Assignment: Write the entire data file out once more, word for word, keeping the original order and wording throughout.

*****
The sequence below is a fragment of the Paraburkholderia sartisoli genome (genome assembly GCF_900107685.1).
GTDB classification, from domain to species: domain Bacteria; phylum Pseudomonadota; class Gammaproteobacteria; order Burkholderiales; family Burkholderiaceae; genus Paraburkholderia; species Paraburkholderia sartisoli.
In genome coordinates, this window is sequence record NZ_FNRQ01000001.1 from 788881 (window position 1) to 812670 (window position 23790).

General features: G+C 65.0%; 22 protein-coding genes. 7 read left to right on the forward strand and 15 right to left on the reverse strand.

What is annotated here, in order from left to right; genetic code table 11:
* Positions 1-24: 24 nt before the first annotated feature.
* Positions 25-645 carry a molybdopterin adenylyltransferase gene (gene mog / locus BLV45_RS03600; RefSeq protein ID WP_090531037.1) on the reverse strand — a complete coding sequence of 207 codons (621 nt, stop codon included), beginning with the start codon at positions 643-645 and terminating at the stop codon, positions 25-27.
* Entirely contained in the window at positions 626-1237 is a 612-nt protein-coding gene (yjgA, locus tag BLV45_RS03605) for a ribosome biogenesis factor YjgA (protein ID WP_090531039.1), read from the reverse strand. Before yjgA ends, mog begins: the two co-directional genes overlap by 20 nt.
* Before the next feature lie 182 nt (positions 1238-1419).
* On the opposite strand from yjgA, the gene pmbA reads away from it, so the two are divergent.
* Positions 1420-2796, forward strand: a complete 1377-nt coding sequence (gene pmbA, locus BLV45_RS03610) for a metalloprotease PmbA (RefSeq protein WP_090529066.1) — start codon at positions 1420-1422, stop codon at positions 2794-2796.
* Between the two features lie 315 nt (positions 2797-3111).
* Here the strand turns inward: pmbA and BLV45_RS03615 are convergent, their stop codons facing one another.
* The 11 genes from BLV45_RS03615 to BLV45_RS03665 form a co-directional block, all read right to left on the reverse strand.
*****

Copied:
The sequence below is a fragment of the Paraburkholderia sartisoli genome (genome assembly GCF_900107685.1).
GTDB classification, from domain to species: domain Bacteria; phylum Pseudomonadota; class Gammaproteobacteria; order Burkholderiales; family Burkholderiaceae; genus Paraburkholderia; species Paraburkholderia sartisoli.
In genome coordinates, this window is sequence record NZ_FNRQ01000001.1 from 788881 (window position 1) to 812670 (window position 23790).

General features: G+C 65.0%; 22 protein-coding genes. 7 read left to right on the forward strand and 15 right to left on the reverse strand.

What is annotated here, in order from left to right; genetic code table 11:
* Positions 1-24: 24 nt before the first annotated feature.
* Positions 25-645 carry a molybdopterin adenylyltransferase gene (gene mog / locus BLV45_RS03600; RefSeq protein ID WP_090531037.1) on the reverse strand — a complete coding sequence of 207 codons (621 nt, stop codon included), beginning with the start codon at positions 643-645 and terminating at the stop codon, positions 25-27.
* Entirely contained in the window at positions 626-1237 is a 612-nt protein-coding gene (yjgA, locus tag BLV45_RS03605) for a ribosome biogenesis factor YjgA (protein ID WP_090531039.1), read from the reverse strand. Before yjgA ends, mog begins: the two co-directional genes overlap by 20 nt.
* Before the next feature lie 182 nt (positions 1238-1419).
* On the opposite strand from yjgA, the gene pmbA reads away from it, so the two are divergent.
* Positions 1420-2796, forward strand: a complete 1377-nt coding sequence (gene pmbA, locus BLV45_RS03610) for a metalloprotease PmbA (RefSeq protein WP_090529066.1) — start codon at positions 1420-1422, stop codon at positions 2794-2796.
* Between the two features lie 315 nt (positions 2797-3111).
* Here the strand turns inward: pmbA and BLV45_RS03615 are convergent, their stop codons facing one another.
* The 11 genes from BLV45_RS03615 to BLV45_RS03665 form a co-directional block, all read right to left on the reverse strand.